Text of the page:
As a litigator, I frequently receive referrals from transactional lawyers who encounter clients with seemingly irreconcilable issues. While referring attorneys recognize that litigation may provide a solution to a situation, they often are not quite sure how to present litigation to their clients as a beneficial process.
To assist lawyers with clients facing unsolvable issues for which litigation may provide a solution, I prepared this revised presentation of a post on my blog. This new version provides practitioners with a primer on the litigation process that focuses on how litigation can benefit their clients.
Whether you are a transactional lawyer or a litigator, you undoubtedly are familiar with the common criticism of litigation as a time-consuming, costly, and unnecessary process. While litigation can be expensive and take years to resolve, it also is an exceedingly effective way to end disputes that otherwise cannot be resolved.
At its core, litigation is an orderly process with built-in opportunities for compromise all along the way. It has the ability to bring meaningless fighting and indecision to a conclusion.
Through the process of litigation, a decision can be reached that gives everyone finality, either through settlement or a verdict from a judge or jury. The litigation process has the power to resolve otherwise irreconcilable conflicts — a power that the parties are lacking when they cannot reach a solution between themselves.
No one knows better than a practicing attorney that people do not agree on everything all the time. When there are economic interests — money — at stake, legal rights likely exist. The parties protect and assert those rights through the litigation process.
When people cannot resolve a dispute by themselves, our legal system provides an orderly process and a specific framework for protecting legal rights and interests and resolving disputes. The litigation process includes laws and rules to safeguard the integrity of the proceedings and the impartiality of the adjudicators and mediators.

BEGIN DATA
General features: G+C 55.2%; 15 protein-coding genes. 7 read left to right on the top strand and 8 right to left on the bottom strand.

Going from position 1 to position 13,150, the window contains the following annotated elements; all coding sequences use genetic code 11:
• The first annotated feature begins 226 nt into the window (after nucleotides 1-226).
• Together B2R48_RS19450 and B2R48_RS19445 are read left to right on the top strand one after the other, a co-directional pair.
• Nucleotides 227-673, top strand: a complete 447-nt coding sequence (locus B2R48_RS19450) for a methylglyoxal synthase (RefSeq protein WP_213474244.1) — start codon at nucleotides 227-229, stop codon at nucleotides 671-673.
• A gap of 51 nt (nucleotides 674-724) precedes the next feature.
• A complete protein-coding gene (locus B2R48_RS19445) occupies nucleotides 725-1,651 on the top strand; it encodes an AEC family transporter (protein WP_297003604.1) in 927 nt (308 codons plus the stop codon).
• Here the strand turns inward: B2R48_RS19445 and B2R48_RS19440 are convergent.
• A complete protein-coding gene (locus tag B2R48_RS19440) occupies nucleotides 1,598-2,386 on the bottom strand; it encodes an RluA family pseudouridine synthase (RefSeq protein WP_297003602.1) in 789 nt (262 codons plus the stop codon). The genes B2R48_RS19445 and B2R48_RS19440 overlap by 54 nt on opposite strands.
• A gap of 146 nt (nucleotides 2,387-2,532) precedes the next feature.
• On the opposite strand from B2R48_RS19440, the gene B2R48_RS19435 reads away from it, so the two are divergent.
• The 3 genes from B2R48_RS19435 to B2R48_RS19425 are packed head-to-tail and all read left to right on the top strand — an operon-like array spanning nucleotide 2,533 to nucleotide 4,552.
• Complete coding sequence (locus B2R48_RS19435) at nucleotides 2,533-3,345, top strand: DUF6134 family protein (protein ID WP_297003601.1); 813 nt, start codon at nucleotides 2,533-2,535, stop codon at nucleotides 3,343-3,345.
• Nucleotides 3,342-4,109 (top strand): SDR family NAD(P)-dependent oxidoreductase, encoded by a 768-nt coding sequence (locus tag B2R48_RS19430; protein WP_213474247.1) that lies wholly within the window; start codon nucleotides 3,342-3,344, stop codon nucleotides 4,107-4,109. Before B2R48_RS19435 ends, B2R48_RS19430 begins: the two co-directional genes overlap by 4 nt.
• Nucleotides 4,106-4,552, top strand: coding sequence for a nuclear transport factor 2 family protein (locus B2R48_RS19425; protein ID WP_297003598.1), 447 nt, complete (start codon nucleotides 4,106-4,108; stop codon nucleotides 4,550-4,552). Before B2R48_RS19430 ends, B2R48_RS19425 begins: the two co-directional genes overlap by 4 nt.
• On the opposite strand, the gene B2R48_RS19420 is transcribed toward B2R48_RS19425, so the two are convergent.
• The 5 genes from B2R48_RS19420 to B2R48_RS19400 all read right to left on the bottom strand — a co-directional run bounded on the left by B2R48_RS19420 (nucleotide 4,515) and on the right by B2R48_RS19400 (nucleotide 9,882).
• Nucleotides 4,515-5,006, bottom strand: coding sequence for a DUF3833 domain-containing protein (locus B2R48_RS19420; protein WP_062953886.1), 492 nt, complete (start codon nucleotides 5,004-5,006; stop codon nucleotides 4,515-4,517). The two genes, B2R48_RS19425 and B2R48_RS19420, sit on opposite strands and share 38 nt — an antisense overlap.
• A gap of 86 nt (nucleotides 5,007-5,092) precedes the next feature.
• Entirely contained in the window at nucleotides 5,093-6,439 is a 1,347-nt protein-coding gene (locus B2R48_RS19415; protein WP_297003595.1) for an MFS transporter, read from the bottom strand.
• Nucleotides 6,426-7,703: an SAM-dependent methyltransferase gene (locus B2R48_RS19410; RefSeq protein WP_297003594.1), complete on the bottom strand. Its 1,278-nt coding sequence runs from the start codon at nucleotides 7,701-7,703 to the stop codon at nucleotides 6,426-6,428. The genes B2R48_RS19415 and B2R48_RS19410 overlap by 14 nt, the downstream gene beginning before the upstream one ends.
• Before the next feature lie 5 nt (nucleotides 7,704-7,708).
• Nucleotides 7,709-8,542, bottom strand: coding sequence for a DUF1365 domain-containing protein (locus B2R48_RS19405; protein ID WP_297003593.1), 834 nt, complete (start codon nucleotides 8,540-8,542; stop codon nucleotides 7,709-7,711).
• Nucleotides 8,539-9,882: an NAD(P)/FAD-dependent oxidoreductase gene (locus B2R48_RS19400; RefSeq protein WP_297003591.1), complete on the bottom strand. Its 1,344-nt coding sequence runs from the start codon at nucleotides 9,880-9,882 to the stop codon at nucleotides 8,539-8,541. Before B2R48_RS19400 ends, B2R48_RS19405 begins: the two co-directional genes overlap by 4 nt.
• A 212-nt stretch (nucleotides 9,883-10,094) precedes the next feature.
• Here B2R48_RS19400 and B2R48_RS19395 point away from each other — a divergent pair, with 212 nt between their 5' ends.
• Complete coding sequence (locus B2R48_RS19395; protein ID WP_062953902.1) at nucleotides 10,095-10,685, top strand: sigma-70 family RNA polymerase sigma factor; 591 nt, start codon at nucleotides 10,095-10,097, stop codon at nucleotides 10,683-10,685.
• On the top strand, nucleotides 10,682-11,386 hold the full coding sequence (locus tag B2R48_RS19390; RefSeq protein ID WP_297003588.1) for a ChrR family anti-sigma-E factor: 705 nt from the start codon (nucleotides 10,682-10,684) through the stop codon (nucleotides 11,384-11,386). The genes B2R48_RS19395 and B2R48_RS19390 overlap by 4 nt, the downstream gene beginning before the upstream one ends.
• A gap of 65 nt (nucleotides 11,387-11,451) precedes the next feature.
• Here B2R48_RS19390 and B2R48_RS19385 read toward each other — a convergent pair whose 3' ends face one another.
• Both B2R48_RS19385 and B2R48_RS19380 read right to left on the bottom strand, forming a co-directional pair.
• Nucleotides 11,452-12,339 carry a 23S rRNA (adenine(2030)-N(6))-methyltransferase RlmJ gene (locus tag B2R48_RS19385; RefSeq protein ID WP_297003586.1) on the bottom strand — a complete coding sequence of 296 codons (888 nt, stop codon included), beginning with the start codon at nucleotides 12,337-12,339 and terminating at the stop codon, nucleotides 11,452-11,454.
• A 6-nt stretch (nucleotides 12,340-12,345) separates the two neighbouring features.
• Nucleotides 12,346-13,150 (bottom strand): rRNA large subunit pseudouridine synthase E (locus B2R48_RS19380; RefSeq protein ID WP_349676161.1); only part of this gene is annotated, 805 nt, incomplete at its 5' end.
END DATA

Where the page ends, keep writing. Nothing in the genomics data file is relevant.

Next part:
Litigation is necessary when negotiations do not yield progress in settling the parties’ differences. After a party files a lawsuit, there are deadlines for making decisions — and those deadlines mean progress. For example, the court's scheduling order includes deadlines for adding parties, finishing discovery, and completing dispositive motions.
In addition, in Minnesota, a structured process called Alternative Dispute Resolution (ADR) — such as mediation — is mandatory for most civil cases. Whether through ADR or the formal court process, litigation does not mean the end to negotiations, but the beginning of more informed negotiations. As positions and success in trial become more evident as the process moves forward, negotiations between the parties are more likely to bring resolution.
In some cases, filing an action is necessary to protect a person’s rights. When a statute of limitations is set to expire, the only way to prevent losing legal rights is to file a lawsuit. After an action commences, there still is time for the parties to negotiate and attempt to reach a resolution without going to trial.
As an experienced litigator, I wholeheartedly agree with my transactional colleagues on a very important point: Litigation is a last resort to use only when the parties fail in their efforts to resolve a matter between themselves.